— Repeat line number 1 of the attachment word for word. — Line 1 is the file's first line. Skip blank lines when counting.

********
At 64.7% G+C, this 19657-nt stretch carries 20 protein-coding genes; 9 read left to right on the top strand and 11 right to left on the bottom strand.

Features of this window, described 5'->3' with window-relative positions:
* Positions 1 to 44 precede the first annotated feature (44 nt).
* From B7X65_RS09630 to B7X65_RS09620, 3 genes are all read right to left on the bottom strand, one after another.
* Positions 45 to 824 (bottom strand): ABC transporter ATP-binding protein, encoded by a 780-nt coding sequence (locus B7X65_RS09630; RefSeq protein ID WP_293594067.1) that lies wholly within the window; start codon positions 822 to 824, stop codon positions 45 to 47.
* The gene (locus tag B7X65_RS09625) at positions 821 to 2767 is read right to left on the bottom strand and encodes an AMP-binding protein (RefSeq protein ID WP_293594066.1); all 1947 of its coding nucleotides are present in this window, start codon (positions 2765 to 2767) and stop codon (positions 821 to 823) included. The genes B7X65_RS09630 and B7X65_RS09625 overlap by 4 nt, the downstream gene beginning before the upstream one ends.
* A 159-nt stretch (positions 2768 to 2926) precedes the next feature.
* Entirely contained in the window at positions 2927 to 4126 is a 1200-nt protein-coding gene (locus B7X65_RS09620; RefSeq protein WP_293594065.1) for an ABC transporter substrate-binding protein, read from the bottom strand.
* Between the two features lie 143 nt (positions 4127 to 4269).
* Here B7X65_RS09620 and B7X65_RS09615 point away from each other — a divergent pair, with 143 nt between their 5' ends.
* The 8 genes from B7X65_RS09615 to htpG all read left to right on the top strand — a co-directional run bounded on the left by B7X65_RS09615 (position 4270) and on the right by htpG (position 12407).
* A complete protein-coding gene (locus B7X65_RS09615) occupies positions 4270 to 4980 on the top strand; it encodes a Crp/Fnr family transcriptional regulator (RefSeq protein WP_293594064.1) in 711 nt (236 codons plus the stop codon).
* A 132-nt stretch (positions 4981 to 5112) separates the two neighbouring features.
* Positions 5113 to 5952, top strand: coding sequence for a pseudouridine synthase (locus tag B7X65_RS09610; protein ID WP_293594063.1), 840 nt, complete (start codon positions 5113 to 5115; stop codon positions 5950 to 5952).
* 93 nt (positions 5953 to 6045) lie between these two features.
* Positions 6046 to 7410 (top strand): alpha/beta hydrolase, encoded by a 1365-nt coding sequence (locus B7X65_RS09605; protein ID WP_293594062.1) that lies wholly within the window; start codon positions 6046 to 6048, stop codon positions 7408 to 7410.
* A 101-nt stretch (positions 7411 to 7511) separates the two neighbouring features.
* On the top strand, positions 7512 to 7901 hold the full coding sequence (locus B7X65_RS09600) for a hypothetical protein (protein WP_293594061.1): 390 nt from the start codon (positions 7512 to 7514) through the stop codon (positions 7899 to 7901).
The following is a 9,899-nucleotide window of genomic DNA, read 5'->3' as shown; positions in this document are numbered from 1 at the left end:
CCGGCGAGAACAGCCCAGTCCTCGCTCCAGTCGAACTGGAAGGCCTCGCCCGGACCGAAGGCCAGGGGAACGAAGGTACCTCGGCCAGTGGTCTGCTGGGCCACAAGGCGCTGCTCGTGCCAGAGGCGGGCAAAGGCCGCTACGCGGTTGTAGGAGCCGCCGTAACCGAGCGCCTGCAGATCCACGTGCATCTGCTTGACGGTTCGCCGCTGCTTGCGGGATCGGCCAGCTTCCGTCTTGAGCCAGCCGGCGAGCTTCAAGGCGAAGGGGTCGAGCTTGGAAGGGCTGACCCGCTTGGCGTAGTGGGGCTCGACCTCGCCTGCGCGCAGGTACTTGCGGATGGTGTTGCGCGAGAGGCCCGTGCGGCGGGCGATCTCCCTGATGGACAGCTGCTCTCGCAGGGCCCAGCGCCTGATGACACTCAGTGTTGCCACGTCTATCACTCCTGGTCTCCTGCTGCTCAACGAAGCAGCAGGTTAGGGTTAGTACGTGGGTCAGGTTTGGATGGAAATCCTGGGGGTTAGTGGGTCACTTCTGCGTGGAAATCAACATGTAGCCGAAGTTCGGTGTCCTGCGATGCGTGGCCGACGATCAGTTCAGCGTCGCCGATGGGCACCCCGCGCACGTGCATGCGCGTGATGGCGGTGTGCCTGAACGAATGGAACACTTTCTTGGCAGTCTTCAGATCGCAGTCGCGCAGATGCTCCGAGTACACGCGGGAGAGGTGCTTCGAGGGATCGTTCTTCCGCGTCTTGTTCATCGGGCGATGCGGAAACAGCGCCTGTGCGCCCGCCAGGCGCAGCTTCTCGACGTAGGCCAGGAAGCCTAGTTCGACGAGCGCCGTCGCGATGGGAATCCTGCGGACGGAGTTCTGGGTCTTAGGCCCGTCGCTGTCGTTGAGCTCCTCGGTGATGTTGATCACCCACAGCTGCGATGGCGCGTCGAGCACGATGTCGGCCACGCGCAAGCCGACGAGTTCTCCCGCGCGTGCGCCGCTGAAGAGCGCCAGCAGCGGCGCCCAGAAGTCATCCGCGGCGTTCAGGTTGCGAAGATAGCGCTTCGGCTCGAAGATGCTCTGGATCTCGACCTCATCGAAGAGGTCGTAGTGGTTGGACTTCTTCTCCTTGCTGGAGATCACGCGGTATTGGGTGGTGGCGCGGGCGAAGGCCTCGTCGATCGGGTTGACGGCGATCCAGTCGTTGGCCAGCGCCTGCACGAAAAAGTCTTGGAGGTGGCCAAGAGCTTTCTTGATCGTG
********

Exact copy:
At 64.7% G+C, this 19657-nt stretch carries 20 protein-coding genes; 9 read left to right on the top strand and 11 right to left on the bottom strand.